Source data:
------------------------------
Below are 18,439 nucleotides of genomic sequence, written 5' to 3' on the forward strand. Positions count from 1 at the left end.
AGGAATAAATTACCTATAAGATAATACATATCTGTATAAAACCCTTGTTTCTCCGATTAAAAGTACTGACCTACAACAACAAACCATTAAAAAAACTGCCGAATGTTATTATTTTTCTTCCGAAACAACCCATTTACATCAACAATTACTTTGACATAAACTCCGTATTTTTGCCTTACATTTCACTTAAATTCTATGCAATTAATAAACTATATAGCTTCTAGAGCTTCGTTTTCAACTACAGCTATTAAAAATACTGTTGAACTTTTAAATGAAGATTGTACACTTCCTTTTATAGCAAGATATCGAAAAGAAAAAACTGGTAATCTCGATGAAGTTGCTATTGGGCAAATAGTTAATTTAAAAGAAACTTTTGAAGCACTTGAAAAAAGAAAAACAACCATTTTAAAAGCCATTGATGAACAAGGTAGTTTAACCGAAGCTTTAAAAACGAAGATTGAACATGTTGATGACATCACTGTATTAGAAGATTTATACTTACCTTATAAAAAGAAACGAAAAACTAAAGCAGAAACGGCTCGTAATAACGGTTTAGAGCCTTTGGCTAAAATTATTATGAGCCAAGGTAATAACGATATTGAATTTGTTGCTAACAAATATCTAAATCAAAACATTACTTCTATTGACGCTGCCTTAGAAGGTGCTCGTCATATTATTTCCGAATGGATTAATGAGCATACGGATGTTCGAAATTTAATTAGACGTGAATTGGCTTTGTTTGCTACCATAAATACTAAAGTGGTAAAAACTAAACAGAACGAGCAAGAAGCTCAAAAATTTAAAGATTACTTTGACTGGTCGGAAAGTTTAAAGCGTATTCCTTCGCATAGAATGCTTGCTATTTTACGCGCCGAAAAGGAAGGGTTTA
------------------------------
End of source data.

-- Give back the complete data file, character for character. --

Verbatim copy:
Below are 18,439 nucleotides of genomic sequence, written 5' to 3' on the forward strand. Positions count from 1 at the left end.
AGGAATAAATTACCTATAAGATAATACATATCTGTATAAAACCCTTGTTTCTCCGATTAAAAGTACTGACCTACAACAACAAACCATTAAAAAAACTGCCGAATGTTATTATTTTTCTTCCGAAACAACCCATTTACATCAACAATTACTTTGACATAAACTCCGTATTTTTGCCTTACATTTCACTTAAATTCTATGCAATTAATAAACTATATAGCTTCTAGAGCTTCGTTTTCAACTACAGCTATTAAAAATACTGTTGAACTTTTAAATGAAGATTGTACACTTCCTTTTATAGCAAGATATCGAAAAGAAAAAACTGGTAATCTCGATGAAGTTGCTATTGGGCAAATAGTTAATTTAAAAGAAACTTTTGAAGCACTTGAAAAAAGAAAAACAACCATTTTAAAAGCCATTGATGAACAAGGTAGTTTAACCGAAGCTTTAAAAACGAAGATTGAACATGTTGATGACATCACTGTATTAGAAGATTTATACTTACCTTATAAAAAGAAACGAAAAACTAAAGCAGAAACGGCTCGTAATAACGGTTTAGAGCCTTTGGCTAAAATTATTATGAGCCAAGGTAATAACGATATTGAATTTGTTGCTAACAAATATCTAAATCAAAACATTACTTCTATTGACGCTGCCTTAGAAGGTGCTCGTCATATTATTTCCGAATGGATTAATGAGCATACGGATGTTCGAAATTTAATTAGACGTGAATTGGCTTTGTTTGCTACCATAAATACTAAAGTGGTAAAAACTAAACAGAACGAGCAAGAAGCTCAAAAATTTAAAGATTACTTTGACTGGTCGGAAAGTTTAAAGCGTATTCCTTCGCATAGAATGCTTGCTATTTTACGCGCCGAAAAGGAAGGGTTTA